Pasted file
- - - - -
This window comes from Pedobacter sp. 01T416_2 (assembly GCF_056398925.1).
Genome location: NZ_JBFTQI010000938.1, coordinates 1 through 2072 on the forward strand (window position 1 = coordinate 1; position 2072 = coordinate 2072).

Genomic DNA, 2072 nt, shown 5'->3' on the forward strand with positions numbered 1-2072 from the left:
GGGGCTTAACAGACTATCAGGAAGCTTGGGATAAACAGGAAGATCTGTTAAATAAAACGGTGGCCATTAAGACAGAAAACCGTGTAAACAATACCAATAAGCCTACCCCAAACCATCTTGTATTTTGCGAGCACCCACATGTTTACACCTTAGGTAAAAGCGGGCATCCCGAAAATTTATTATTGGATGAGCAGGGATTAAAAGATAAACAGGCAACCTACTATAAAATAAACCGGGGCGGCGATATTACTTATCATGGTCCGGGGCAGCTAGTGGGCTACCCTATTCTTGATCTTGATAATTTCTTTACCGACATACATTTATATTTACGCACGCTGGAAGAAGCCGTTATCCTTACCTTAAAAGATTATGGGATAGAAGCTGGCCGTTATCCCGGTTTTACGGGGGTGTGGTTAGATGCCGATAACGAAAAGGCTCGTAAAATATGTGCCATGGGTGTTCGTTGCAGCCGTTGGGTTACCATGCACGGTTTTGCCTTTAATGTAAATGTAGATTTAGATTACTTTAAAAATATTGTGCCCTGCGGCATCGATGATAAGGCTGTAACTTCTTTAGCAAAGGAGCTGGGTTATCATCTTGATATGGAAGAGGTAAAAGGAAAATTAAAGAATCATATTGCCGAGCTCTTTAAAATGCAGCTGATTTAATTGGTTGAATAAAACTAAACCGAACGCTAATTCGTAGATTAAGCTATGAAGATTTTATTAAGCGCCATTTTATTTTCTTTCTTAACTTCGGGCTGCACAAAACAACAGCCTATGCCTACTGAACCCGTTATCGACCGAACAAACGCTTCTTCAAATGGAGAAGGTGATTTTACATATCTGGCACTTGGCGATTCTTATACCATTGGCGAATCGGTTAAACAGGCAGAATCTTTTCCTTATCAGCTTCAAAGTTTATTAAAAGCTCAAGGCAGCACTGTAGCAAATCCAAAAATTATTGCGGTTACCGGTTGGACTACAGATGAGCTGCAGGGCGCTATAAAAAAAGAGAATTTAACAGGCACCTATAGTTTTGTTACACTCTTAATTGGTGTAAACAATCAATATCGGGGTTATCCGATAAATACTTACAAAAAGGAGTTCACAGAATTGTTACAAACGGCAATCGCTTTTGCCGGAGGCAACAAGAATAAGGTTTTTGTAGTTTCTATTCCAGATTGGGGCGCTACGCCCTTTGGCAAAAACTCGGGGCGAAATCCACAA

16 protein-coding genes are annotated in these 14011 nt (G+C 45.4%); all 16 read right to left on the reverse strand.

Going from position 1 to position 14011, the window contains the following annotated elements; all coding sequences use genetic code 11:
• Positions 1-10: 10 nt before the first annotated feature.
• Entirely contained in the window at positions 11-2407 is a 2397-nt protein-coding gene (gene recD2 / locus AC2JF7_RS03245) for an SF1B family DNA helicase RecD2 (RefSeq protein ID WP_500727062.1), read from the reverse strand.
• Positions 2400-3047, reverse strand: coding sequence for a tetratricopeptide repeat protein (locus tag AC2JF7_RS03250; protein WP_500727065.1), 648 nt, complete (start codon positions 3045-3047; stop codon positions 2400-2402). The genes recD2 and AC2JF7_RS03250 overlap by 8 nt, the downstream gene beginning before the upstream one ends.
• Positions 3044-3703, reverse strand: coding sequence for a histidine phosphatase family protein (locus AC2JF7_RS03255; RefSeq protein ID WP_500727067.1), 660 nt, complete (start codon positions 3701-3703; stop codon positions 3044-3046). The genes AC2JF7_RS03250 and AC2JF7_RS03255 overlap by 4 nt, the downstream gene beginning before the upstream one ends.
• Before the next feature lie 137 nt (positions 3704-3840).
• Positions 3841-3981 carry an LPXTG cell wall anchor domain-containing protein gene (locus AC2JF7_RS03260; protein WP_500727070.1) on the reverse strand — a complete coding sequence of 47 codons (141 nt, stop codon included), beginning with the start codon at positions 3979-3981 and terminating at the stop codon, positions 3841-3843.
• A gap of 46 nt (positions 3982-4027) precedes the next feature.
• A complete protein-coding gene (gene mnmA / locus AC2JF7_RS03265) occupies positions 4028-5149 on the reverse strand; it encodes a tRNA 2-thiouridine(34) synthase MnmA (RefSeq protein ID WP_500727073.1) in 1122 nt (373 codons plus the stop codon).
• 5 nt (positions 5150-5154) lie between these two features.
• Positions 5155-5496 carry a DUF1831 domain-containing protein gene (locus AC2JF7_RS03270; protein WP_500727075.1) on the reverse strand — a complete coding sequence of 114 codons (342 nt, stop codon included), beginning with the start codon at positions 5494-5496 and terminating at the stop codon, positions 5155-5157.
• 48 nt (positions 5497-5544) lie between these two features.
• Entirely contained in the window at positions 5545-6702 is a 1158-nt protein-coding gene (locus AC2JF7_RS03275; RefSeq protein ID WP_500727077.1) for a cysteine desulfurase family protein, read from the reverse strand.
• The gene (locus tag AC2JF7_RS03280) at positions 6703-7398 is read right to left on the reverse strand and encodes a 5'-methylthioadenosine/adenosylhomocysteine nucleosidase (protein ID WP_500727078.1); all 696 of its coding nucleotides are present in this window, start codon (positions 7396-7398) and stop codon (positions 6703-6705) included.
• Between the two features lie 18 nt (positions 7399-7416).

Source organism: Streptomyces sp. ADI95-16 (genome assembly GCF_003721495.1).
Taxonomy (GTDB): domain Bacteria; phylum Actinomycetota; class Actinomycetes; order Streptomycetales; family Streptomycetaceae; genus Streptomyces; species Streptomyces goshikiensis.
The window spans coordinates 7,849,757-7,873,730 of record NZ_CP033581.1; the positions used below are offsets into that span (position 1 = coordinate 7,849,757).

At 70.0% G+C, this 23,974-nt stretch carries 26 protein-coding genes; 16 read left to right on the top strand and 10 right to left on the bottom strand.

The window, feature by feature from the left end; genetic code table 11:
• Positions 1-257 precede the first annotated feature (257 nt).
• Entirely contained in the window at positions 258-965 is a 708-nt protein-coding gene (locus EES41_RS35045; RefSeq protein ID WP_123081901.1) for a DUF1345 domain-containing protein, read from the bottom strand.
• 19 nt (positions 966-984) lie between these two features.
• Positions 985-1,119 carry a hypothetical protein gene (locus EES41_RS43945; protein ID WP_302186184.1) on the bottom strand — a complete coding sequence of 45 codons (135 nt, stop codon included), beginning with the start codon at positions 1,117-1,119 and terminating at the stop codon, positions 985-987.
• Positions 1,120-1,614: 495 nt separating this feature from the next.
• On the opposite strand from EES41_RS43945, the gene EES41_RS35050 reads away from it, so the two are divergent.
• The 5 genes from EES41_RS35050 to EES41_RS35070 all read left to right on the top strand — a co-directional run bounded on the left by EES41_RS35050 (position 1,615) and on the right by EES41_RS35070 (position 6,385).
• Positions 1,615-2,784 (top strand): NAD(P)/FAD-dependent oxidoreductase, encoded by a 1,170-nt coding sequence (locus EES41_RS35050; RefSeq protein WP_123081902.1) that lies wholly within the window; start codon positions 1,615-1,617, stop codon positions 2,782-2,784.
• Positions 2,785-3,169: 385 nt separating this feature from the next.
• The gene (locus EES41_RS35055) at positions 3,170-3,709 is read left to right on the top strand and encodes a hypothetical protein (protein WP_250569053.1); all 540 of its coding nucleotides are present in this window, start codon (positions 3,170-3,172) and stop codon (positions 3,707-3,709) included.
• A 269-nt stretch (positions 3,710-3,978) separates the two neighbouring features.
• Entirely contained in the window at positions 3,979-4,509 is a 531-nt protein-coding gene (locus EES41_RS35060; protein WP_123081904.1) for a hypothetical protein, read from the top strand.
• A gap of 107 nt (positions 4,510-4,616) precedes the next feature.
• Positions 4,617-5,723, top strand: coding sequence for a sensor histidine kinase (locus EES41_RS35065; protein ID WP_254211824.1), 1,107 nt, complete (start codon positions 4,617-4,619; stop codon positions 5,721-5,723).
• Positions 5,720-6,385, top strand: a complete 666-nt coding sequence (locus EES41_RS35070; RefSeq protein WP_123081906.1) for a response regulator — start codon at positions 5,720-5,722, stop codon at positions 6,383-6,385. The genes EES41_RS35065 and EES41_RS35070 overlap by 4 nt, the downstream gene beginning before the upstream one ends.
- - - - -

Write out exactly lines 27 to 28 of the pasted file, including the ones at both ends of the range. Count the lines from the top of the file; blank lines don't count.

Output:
• Entirely contained in the window at positions 258-965 is a 708-nt protein-coding gene (locus EES41_RS35045; RefSeq protein ID WP_123081901.1) for a DUF1345 domain-containing protein, read from the bottom strand.
• 19 nt (positions 966-984) lie between these two features.